HomeRoast Digest


Topic: Air Quenching / Cooling the roast (5 msgs / 235 lines)
1) From: wizg
The circuit diagrams of the Poppery II on the Web sites that deal with
modifications show two heater coils inside -- a main one for heating the
payload and a smaller one labelled as a "motor heater." I don't know why
the motor would need its own heater, but a modeification to put a switch
on the main heater coil circuit leaves the motor heater in business. I'm
guessing that the hot-air roasters, like the Fresh Roast, have a similar
design, and that the cooling cycle cuts off the main heater but leaves
the smaller coil on. That would explain why these roasters blow warm air
during the cooling cycle even when a cool roaster is turned on just to
the cooling cycle. If quick cooling is desired, I think a fan or air
conditioner vent works better.
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2) From: R.N.Kyle
This is a multi-part message in MIME format.
That is correct the motor heater, is not to heat the motor, it is to =
reduce the voltage to the motor to about 20 V . I by passed this heater =
and found that the motor goes into hyper speed, surely to ruin the motor =
.. so I hooked it back up. The 3 way switch allows me to turn everything =
off in the center of the switch. one down for roasting, and one up for =
cooling, with a small amount of heat, but still reduces heat from 450 to =
175 in about 1min, I then dump the roast into a colander to finish =
cooling.
Ron Kyle
a coffee roaster from South Carolina
rnkyle

3) From: Dan Bollinger
This is a multi-part message in MIME format.
You could make the cooling cycle cooler by putting this 'motor heater' =
(which is actually a motor voltage reducing resistor) outside of the air =
flow in some sort of ventilated, grounded, metal, electrical enclosure =
or box.  Dan

4) From: EskWIRED
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Cold motors work horribly!
But seriously, the motor heater is used to drop the voltage to the motor.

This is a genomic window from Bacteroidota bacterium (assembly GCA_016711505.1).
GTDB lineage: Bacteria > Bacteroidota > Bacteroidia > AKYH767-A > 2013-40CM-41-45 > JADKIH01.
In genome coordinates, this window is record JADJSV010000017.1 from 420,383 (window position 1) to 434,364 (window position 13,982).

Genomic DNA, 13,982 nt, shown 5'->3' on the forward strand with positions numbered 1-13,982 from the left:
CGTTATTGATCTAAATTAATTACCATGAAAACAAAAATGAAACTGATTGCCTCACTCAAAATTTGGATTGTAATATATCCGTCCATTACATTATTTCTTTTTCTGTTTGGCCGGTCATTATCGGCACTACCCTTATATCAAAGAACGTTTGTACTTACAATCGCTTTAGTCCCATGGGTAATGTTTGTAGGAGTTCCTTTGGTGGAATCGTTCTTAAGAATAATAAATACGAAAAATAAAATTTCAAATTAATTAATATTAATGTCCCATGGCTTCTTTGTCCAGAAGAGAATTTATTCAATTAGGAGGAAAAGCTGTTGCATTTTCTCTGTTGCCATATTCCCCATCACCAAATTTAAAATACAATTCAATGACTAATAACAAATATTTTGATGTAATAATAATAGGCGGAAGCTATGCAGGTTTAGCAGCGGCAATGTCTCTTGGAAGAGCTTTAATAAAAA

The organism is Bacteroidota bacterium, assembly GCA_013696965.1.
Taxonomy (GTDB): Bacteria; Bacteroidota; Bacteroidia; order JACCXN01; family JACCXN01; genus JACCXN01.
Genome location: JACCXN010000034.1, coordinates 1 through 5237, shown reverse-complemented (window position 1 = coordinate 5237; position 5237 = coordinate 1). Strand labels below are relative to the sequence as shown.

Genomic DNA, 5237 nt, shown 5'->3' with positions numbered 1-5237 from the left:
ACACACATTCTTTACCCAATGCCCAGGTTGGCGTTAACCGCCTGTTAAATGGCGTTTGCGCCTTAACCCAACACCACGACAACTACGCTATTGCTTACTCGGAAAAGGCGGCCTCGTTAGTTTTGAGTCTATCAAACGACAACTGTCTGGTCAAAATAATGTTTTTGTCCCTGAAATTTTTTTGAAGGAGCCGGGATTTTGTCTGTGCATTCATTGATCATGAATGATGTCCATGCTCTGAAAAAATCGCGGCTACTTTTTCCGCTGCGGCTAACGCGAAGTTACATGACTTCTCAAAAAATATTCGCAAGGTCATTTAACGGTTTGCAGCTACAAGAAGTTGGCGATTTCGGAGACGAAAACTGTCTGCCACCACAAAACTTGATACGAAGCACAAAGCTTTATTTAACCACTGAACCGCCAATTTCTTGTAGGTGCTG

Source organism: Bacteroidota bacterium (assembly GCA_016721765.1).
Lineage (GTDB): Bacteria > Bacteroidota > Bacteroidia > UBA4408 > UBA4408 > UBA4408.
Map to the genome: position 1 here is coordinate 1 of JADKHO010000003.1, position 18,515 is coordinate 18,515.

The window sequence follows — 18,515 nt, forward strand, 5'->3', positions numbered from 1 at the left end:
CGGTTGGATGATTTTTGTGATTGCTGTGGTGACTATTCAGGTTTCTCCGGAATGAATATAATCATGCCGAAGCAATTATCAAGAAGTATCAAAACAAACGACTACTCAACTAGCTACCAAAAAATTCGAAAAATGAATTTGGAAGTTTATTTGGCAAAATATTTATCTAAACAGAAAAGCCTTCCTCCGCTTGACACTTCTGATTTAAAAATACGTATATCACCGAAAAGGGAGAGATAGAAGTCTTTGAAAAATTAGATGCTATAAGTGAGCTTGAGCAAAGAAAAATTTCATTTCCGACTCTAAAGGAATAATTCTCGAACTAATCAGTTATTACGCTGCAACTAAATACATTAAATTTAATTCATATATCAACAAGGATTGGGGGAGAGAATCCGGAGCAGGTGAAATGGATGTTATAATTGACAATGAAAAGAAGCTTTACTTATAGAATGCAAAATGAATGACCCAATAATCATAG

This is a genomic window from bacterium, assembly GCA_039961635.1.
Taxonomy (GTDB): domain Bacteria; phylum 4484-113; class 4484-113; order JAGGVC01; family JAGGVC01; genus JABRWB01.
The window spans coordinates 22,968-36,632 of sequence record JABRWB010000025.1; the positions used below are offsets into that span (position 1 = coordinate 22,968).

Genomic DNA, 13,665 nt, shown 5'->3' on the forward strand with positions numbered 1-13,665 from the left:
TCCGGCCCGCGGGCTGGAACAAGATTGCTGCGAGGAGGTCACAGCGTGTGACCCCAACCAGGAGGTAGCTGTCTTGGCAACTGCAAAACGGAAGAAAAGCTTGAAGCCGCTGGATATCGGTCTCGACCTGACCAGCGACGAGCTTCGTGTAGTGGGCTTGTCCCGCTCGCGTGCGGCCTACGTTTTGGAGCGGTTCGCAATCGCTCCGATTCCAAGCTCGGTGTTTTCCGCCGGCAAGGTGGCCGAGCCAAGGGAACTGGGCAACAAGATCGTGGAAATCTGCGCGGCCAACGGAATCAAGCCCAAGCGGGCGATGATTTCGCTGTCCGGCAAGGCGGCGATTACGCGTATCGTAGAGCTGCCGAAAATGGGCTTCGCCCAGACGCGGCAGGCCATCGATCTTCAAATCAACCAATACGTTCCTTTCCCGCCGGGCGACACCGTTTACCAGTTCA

It could have been done with a transformer, but that would have been heavier
and more expensive, and heat output is needed anyways, so they use a
resistor made of heater wire to do the job.  Hair dryers do the same thing.
The motor in a Poppery II style popper runs at about 20 volts.
but a modification to
<Snip>
That is a simple mod.  Before I installed the transformer, I just used two
switches.  One was for the main heater, and the other was connected to the
fan and the motor heater.  I could adjust the heat somewhat by turning off
the main heater, if I wanted to prolong any portion of the roast.  I could
also partially plug the air outlet if I wanted to speed up any portion of
the roast (I used my metal measuring cup, wearing heavy gloves).
That works great, but it is inconvenient.  Additionally, there's no way to
do a cool-down in the roaster, because the motor heater is always on.  I
recommend it highly as a first step, to see how you like nursing the roast
along, rather than just plugging your roaster in and waiting until it is
done.  I'm a very hands-on cook, so I like sitting there with my fingers on
the buttons and dials.
<Snip>
I think an AC vent is an awesome idea, especially one on the floor.  If my
AC was set up differently, I'd make an adaptor out of a box and a colander,
by cutting a round hole in the top for the colander, and setting the
open-bottom box over the vent.  Frigid, low-humidity air sounds a lot better
to me than the 94 degree soggy air I used yesterday to cool my beans!
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5) From: R.N.Kyle
This is a multi-part message in MIME format.
Hey Dan, you are right about that, I think I'm going to do the =
modification, that someone earlier posted about. sorry I can't remember =
his name. but here is the link to help those who want to modify there =
Popperyhttp://www.geocities.com/Athens/Oracle/8104/popper.htmlRon Kyle
a coffee roaster from South Carolina
rnkyle


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